3. Vaccination protocol. While many would start a herd health plan here, I do not. Proper immunizations are one tool in our quest to help you have a healthier herd. We need to use management instead of medicine and money to solve most of our beef cow-calf herd health issues and that is why I began the article as I did. Producers want and need a vaccination protocol that is customized to their herd. I strongly recommend a meeting where the herd health veterinarian and beef owners’ team sit down and review the vaccination protocol once yearly. We need to keep abreast of new research that may improve the producer’s plan.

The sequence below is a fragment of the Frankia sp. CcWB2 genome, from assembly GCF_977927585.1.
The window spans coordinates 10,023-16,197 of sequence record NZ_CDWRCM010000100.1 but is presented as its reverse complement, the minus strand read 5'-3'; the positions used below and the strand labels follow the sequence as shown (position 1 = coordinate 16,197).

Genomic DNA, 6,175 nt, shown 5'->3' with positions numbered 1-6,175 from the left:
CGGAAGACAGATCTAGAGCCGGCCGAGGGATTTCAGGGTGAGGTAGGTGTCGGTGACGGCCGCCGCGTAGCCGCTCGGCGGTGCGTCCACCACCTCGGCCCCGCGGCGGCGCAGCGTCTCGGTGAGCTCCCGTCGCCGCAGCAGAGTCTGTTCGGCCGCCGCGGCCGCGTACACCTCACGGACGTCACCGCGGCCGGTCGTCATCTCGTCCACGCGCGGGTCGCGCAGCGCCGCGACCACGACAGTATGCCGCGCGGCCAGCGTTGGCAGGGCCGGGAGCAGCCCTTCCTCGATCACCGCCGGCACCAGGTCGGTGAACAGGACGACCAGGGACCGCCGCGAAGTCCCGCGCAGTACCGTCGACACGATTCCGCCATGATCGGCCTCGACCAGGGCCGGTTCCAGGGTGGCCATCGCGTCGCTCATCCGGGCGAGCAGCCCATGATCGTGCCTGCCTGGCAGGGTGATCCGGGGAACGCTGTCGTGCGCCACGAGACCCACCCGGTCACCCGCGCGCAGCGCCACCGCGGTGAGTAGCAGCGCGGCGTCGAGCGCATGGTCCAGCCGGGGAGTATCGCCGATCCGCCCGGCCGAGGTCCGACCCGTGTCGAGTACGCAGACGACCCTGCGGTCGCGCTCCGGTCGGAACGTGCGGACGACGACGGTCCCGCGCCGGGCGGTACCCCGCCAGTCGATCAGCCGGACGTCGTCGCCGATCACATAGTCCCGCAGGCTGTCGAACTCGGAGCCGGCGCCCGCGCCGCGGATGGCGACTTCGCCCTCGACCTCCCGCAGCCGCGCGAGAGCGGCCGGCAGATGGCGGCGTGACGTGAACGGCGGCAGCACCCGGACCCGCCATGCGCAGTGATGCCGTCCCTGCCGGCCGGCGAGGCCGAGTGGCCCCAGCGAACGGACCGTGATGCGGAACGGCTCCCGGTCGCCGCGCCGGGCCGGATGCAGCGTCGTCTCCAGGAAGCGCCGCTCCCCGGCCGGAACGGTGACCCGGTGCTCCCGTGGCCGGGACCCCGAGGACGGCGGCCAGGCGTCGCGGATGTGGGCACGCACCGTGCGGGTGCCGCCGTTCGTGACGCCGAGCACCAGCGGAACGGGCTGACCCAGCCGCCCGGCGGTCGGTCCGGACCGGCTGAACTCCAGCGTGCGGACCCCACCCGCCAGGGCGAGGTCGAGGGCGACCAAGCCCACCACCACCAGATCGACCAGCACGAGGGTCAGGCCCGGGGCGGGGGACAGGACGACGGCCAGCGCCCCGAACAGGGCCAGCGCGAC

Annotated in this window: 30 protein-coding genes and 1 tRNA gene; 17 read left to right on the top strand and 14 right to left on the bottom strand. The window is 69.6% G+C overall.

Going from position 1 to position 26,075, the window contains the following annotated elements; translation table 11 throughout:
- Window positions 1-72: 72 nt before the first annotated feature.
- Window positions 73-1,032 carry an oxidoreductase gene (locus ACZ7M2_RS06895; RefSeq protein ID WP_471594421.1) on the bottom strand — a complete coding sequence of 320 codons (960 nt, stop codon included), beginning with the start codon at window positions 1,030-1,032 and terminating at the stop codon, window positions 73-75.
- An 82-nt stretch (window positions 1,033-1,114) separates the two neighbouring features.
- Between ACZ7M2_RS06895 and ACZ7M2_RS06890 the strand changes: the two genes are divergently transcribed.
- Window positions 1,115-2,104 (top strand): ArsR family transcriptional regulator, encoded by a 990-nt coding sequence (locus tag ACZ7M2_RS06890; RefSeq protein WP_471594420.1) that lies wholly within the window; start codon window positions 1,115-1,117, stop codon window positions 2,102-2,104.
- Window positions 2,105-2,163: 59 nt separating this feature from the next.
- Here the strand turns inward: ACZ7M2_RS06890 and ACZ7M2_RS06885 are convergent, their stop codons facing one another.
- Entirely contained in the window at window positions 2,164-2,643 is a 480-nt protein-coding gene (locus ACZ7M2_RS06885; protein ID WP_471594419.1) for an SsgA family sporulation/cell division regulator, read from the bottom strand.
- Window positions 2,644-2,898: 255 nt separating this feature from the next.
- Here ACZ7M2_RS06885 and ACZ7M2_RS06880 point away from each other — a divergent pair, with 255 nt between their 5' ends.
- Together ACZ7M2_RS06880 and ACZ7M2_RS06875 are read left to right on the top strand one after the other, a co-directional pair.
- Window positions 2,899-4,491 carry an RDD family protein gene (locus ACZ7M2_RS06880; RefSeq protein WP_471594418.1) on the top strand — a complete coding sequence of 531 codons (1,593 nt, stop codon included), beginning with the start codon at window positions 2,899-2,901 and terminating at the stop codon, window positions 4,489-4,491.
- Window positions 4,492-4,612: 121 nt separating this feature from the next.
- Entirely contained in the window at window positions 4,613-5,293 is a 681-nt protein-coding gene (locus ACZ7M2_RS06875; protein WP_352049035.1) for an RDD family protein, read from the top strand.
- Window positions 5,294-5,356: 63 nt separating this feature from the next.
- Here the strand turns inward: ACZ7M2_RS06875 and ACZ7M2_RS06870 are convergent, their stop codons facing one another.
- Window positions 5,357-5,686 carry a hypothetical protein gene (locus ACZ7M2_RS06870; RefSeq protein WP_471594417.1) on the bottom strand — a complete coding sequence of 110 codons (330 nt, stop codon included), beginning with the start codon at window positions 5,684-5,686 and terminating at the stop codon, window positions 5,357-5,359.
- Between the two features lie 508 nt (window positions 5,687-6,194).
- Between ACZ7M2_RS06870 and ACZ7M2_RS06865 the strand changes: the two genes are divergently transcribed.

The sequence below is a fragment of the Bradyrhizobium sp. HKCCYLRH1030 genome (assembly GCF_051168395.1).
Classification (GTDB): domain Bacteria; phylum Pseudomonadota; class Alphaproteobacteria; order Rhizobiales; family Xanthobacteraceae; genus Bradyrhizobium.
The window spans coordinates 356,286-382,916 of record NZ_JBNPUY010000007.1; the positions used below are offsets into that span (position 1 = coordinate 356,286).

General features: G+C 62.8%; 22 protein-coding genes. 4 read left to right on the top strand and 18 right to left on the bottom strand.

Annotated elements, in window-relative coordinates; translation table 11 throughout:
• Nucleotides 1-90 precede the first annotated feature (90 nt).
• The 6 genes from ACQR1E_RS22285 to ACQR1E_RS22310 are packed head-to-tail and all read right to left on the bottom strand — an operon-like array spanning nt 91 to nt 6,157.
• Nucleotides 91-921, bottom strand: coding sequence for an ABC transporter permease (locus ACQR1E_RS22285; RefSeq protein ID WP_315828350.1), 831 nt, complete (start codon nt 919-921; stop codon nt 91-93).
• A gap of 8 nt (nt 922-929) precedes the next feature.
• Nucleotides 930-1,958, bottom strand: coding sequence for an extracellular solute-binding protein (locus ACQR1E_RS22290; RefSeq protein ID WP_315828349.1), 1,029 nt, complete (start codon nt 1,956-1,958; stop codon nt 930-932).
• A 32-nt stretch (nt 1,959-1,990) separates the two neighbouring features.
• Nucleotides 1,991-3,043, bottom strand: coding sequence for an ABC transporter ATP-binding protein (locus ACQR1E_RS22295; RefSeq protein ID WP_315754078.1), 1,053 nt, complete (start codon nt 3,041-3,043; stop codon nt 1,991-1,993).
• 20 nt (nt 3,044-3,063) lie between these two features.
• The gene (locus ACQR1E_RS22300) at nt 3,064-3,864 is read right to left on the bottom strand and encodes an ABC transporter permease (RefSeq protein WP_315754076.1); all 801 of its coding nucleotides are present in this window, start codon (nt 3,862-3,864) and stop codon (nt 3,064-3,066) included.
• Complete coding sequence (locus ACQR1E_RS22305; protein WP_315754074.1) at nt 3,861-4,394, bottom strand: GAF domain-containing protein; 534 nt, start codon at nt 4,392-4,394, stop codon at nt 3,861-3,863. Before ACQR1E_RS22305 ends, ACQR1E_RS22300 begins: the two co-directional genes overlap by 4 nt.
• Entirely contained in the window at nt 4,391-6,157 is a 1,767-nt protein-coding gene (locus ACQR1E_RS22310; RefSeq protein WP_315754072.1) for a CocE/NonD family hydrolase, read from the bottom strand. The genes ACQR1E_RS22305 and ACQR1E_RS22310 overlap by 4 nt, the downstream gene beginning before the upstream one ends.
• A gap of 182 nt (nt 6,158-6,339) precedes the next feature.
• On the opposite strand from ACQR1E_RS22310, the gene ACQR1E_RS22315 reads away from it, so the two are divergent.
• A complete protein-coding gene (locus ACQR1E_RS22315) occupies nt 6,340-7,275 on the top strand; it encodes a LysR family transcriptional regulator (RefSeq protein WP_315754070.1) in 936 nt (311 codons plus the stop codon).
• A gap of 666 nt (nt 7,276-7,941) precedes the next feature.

Even with a customized plan for each herd, there are what I consider to be “core” vaccinations that would fit the huge majority of cow-calf businesses. Young calves (2-4 months of age) can and should be vaccinated against IBR and BVD. Modifiedlive vaccines produce primarily cell-mediated immunity and this augments the passive immunity (primarily humoral) the calf received through his dam’s colostrum. A second dose of MLV vaccine four weeks pre-weaning or at weaning is the standard protocol on many cowcalf operations. Most calves will also receive a Clostridial bacterin and the strains needed should be customized to the herd. I also go into my yearly meeting with my clients with a list that includes everything possible – Mannheimia haemolytica, pinkeye, foot rot, etc. – and add or delete based on the need. A two-year research project that looked at the effect of MLV or inactivated vaccine on cows prebreeding made many of us question our longheld belief that MLV 30 days pre-breeding was the gold standard. Over 1,300 cows in 7 herds showed a 6.5% advantage on first-service conception rate and a 2.8% improvement in overall pregnancy rate when an inactivated vaccine was used instead of MLV.1 Elanco has spent the past six years researching why this occurred and we believe we have found at least part of the answer. The MLV vaccine caused an inflammation of the ovary which resulted in a significant reduction in the number of large luteal cells in 24% of the cows.2 These cells produce roughly 80% of the progesterone needed to maintain a pregnancy. A reduction in large luteal cells means lower progesterone which means a decreased conception rate. All of the cows in the study had been on a yearly MLV program prior to the research trial. When I was in private practice in Iowa, I had a new client call to let me know he was starting a beef herd. He wanted to make an appointment to “get all of the vaccines needed.” When he came in, I said, “Tell me about your new herd.” His response was, “I want to vaccinate for everything.” I opened our vaccine cooler and said, “Start loading it out.” He looked perplexed and I explained that if he